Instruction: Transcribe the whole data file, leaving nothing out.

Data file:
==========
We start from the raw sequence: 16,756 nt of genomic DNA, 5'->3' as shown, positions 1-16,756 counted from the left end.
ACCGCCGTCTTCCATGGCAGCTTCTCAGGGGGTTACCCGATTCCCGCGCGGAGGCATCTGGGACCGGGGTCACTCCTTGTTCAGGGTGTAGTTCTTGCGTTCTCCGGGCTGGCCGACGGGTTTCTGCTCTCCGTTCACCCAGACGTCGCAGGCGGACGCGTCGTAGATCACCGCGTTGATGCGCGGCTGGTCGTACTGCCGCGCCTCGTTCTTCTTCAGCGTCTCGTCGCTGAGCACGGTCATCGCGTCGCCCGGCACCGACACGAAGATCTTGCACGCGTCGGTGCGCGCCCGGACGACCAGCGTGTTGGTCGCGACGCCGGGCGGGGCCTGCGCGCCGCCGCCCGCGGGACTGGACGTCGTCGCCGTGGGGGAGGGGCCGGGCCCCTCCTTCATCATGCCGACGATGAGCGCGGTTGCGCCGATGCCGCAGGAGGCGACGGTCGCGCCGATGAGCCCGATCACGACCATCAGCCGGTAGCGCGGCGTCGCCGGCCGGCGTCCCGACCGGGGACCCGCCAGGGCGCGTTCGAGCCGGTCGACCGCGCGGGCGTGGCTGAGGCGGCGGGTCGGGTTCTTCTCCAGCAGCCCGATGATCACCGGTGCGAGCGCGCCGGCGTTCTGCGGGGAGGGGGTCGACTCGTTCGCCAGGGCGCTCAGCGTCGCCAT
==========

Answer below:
We start from the raw sequence: 16,756 nt of genomic DNA, 5'->3' as shown, positions 1-16,756 counted from the left end.
ACCGCCGTCTTCCATGGCAGCTTCTCAGGGGGTTACCCGATTCCCGCGCGGAGGCATCTGGGACCGGGGTCACTCCTTGTTCAGGGTGTAGTTCTTGCGTTCTCCGGGCTGGCCGACGGGTTTCTGCTCTCCGTTCACCCAGACGTCGCAGGCGGACGCGTCGTAGATCACCGCGTTGATGCGCGGCTGGTCGTACTGCCGCGCCTCGTTCTTCTTCAGCGTCTCGTCGCTGAGCACGGTCATCGCGTCGCCCGGCACCGACACGAAGATCTTGCACGCGTCGGTGCGCGCCCGGACGACCAGCGTGTTGGTCGCGACGCCGGGCGGGGCCTGCGCGCCGCCGCCCGCGGGACTGGACGTCGTCGCCGTGGGGGAGGGGCCGGGCCCCTCCTTCATCATGCCGACGATGAGCGCGGTTGCGCCGATGCCGCAGGAGGCGACGGTCGCGCCGATGAGCCCGATCACGACCATCAGCCGGTAGCGCGGCGTCGCCGGCCGGCGTCCCGACCGGGGACCCGCCAGGGCGCGTTCGAGCCGGTCGACCGCGCGGGCGTGGCTGAGGCGGCGGGTCGGGTTCTTCTCCAGCAGCCCGATGATCACCGGTGCGAGCGCGCCGGCGTTCTGCGGGGAGGGGGTCGACTCGTTCGCCAGGGCGCTCAGCGTCGCCAT